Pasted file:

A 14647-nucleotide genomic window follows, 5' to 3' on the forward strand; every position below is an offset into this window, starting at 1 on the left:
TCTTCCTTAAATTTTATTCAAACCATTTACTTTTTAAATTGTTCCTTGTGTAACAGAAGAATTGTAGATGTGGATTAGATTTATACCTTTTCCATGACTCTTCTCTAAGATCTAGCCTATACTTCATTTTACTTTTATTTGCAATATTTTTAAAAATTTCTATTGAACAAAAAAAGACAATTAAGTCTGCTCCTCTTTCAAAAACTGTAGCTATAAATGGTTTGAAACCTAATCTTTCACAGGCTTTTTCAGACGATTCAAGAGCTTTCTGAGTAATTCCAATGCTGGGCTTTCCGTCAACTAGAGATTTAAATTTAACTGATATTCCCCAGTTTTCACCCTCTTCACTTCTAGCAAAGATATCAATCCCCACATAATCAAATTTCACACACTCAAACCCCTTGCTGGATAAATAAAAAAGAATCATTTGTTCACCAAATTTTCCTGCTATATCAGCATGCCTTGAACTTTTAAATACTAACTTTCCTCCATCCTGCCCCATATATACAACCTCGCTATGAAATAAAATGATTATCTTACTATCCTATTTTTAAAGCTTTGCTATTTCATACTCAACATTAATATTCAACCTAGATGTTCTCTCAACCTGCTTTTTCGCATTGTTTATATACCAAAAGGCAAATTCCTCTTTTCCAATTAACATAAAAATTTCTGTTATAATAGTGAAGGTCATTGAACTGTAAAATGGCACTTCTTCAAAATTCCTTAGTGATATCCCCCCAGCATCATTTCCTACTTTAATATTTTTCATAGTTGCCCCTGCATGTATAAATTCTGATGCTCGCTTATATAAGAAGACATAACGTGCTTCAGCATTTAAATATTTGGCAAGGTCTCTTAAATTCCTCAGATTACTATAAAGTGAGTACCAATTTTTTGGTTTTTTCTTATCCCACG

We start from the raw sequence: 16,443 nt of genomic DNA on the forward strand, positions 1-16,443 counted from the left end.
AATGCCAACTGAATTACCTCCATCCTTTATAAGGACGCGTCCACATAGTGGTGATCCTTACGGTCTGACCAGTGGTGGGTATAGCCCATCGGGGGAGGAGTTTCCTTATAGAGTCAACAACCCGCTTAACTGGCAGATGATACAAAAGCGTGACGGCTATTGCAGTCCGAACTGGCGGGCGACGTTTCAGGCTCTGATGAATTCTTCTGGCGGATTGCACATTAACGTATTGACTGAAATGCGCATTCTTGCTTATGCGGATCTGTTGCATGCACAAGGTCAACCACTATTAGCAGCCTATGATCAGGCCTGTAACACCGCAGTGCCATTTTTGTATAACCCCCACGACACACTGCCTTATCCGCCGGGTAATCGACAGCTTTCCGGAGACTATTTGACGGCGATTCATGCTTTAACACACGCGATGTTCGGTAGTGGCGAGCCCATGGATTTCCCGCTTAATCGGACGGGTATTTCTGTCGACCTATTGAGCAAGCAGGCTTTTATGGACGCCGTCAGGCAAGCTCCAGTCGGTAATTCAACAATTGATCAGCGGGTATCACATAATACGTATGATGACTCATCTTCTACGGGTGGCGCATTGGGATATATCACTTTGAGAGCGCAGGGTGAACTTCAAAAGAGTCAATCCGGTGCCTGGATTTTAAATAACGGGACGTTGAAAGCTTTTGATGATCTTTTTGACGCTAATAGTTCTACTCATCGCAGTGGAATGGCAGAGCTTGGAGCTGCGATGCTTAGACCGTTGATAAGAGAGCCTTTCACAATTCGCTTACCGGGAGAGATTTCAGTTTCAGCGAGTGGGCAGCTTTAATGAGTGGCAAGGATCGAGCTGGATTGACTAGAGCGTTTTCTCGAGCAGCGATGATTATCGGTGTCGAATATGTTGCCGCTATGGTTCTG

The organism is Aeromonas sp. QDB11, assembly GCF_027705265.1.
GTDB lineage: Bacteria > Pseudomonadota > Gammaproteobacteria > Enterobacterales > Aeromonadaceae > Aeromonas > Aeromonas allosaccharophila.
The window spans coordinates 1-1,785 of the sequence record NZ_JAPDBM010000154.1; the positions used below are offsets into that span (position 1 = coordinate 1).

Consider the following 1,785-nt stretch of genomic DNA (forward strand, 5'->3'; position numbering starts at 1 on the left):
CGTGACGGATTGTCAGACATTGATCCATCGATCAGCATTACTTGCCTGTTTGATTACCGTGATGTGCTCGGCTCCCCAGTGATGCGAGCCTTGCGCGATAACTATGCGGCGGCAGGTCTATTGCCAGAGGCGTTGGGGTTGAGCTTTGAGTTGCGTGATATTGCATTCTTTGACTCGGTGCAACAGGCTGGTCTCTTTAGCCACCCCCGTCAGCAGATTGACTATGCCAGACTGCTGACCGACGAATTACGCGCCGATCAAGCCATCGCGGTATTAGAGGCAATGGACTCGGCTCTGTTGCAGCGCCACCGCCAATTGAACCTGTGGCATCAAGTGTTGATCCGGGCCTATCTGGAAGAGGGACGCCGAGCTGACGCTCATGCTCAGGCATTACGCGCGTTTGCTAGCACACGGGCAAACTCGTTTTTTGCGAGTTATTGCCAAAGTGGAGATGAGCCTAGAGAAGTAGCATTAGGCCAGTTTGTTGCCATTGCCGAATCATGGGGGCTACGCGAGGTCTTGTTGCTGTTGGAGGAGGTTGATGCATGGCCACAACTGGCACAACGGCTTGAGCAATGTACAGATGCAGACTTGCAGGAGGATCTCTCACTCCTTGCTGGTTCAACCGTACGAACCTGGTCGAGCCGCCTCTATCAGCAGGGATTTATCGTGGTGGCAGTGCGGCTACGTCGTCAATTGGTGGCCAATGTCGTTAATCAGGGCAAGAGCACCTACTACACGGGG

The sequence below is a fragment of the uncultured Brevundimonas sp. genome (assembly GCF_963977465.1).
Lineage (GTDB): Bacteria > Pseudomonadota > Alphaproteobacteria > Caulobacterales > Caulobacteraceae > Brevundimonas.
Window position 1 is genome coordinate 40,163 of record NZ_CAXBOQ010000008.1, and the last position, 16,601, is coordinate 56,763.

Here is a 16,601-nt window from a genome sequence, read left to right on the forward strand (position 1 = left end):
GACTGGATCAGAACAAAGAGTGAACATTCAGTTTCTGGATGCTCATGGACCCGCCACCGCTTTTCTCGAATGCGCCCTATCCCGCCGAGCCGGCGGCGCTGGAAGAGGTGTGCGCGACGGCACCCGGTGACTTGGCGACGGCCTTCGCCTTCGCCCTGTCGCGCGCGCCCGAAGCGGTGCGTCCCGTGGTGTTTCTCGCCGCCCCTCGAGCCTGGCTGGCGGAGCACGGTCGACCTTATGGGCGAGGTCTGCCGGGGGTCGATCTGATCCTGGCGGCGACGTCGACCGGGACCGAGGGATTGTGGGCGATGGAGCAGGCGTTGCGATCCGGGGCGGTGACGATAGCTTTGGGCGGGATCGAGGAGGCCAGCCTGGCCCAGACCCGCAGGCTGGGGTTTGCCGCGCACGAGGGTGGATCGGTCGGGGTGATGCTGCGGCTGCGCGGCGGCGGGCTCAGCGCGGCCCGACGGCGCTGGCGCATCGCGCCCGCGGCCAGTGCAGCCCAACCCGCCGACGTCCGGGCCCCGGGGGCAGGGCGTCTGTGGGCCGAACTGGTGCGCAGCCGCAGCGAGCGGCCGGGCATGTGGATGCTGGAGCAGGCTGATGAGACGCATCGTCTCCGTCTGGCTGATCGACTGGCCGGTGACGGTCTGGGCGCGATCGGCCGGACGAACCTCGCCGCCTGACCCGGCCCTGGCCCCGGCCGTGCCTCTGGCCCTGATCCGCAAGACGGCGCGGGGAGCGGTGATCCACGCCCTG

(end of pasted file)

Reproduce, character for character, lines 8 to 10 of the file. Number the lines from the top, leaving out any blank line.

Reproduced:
Consider the following 1,785-nt stretch of genomic DNA (forward strand, 5'->3'; position numbering starts at 1 on the left):
CGTGACGGATTGTCAGACATTGATCCATCGATCAGCATTACTTGCCTGTTTGATTACCGTGATGTGCTCGGCTCCCCAGTGATGCGAGCCTTGCGCGATAACTATGCGGCGGCAGGTCTATTGCCAGAGGCGTTGGGGTTGAGCTTTGAGTTGCGTGATATTGCATTCTTTGACTCGGTGCAACAGGCTGGTCTCTTTAGCCACCCCCGTCAGCAGATTGACTATGCCAGACTGCTGACCGACGAATTACGCGCCGATCAAGCCATCGCGGTATTAGAGGCAATGGACTCGGCTCTGTTGCAGCGCCACCGCCAATTGAACCTGTGGCATCAAGTGTTGATCCGGGCCTATCTGGAAGAGGGACGCCGAGCTGACGCTCATGCTCAGGCATTACGCGCGTTTGCTAGCACACGGGCAAACTCGTTTTTTGCGAGTTATTGCCAAAGTGGAGATGAGCCTAGAGAAGTAGCATTAGGCCAGTTTGTTGCCATTGCCGAATCATGGGGGCTACGCGAGGTCTTGTTGCTGTTGGAGGAGGTTGATGCATGGCCACAACTGGCACAACGGCTTGAGCAATGTACAGATGCAGACTTGCAGGAGGATCTCTCACTCCTTGCTGGTTCAACCGTACGAACCTGGTCGAGCCGCCTCTATCAGCAGGGATTTATCGTGGTGGCAGTGCGGCTACGTCGTCAATTGGTGGCCAATGTCGTTAATCAGGGCAAGAGCACCTACTACACGGGG

The sequence below is a fragment of the uncultured Brevundimonas sp. genome (assembly GCF_963977465.1).